AutoPilot vs ConfigMgr OS Deployment

This is, in effect, the holy grail and the final link in the chain for me to move all things EUD related away from ConfigMgr, and into Intune. However, so far I’m not overly impressed with how AutoPilot works compared to how ConfigMgr’s OS Deployment, and indeed even MDT, works

The ConfigMgr way

With a Task Sequence, I can manipulate the OS to a greater extend during build, than I can with AutoPilot

A big one for me is the Default User profile – I regularly inject customised settings into it so that global apps have the necessary settings they need, without a ton of post-deployment legwork.

I have a customised Start Menu that strips out a lot of the un-necessarily pin apps – leaving it with functional tools like Edge, Software Center, Settings, Control Panel and the Snipping tool on one line and then Office apps on the second – and allows the user to then pin their own apps, or re-arrange if needed.

I try not use Group Policies for these as they can be too restrictive in allowing end users to do that.

The AutoPilot way

When I tried to do that with AutoPilot I found I had 2 options – Post deployment via a script or a modified WIM file – both of which work but both have issues

Scripting it

Lets take the script approach – This is by far the weakest option. It doesn’t apply immediately after build, like all Intune scripts and apps, you need to wait for the device to sync into Intune – and this can be either relatively quick, or several minutes depending on how it processes.
The other issues is that if, for any reason that script fails, it then will not rerun leaving a broken build. “But that’s what remediation scripts are for” I hear you cry – well yes – and no – the problem there is that it has a tendency to redeploy and wipe any changes the end user has made

The WIM way

The other option, of injecting it into the WIM file, is more reliable and available out of the box – but is time consuming, and if you change the version of Windows, or even just a start menu item, then you need to go through the whole process again of Mounting an ISO, extracting the WIM then mounting it, transferring the data, then unmounting the WIM and rebuilding the ISO again.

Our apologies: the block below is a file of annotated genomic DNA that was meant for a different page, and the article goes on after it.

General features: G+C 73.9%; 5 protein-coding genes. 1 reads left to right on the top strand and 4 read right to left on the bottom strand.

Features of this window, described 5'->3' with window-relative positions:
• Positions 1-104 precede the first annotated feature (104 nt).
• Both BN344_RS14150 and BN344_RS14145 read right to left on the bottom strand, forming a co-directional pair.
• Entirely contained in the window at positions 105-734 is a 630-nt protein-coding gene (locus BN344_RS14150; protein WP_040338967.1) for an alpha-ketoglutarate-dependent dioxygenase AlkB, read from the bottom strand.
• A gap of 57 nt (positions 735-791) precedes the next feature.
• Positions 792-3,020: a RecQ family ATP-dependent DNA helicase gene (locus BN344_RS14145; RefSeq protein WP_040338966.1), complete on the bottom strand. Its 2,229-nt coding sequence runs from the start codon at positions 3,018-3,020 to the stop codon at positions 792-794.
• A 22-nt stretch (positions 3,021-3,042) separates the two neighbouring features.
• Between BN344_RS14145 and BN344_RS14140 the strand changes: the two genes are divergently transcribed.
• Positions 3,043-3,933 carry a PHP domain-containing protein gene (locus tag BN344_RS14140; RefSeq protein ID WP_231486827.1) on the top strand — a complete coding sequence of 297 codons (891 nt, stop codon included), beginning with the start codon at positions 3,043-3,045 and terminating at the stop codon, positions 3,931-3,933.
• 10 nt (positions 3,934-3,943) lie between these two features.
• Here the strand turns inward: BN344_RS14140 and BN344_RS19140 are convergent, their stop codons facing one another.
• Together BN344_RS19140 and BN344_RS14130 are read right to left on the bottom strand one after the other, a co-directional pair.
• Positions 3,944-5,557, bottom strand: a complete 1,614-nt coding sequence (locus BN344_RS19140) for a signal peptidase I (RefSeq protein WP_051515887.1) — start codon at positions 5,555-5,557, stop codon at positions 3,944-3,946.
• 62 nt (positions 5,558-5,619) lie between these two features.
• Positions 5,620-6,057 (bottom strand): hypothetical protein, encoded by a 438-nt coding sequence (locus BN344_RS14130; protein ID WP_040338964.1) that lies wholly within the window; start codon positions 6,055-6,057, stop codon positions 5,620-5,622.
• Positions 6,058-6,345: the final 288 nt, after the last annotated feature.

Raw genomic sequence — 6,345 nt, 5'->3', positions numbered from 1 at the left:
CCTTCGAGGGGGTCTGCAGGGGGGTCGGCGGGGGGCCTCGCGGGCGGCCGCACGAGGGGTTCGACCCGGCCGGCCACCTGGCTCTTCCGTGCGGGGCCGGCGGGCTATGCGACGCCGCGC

To, Autopilot feels like a massive step back to the old days of Norton Ghost and RIS/WDS where you had t build a reference PC, install all your software and customise it as you see fit, then capture that into an image.

Granted, AutoPilot allows for apps to be deployed during the build, but even this I’ve had issues with and had to do some apps post build – or even manually!

In summary

Despite all that, I can see the benefit of AutoPilot – especially for those who have remote workers where they can rebuild a laptop without them needing to come back to their nearest office to have it done.

But then again, I feel that this shouldn’t be the responsibility of an End User – that is for the IT staff to do.

Maybe I’m just set in my ways with this, but if you have ConfigMgr, or MDT already in place, then I feel Autopilot is a massive step back to the old days

Even app deployment isn’t as easy as it is with ConfigMgr – especially when doing first builds – if it fails, it can take an age to get a device to try again. Scripts are even worse if you don’t use remediation scripts. I tend to think of scripts of being very much the UDP of the Intune world – It’ll do it once, but doesn’t care if it fails or not.


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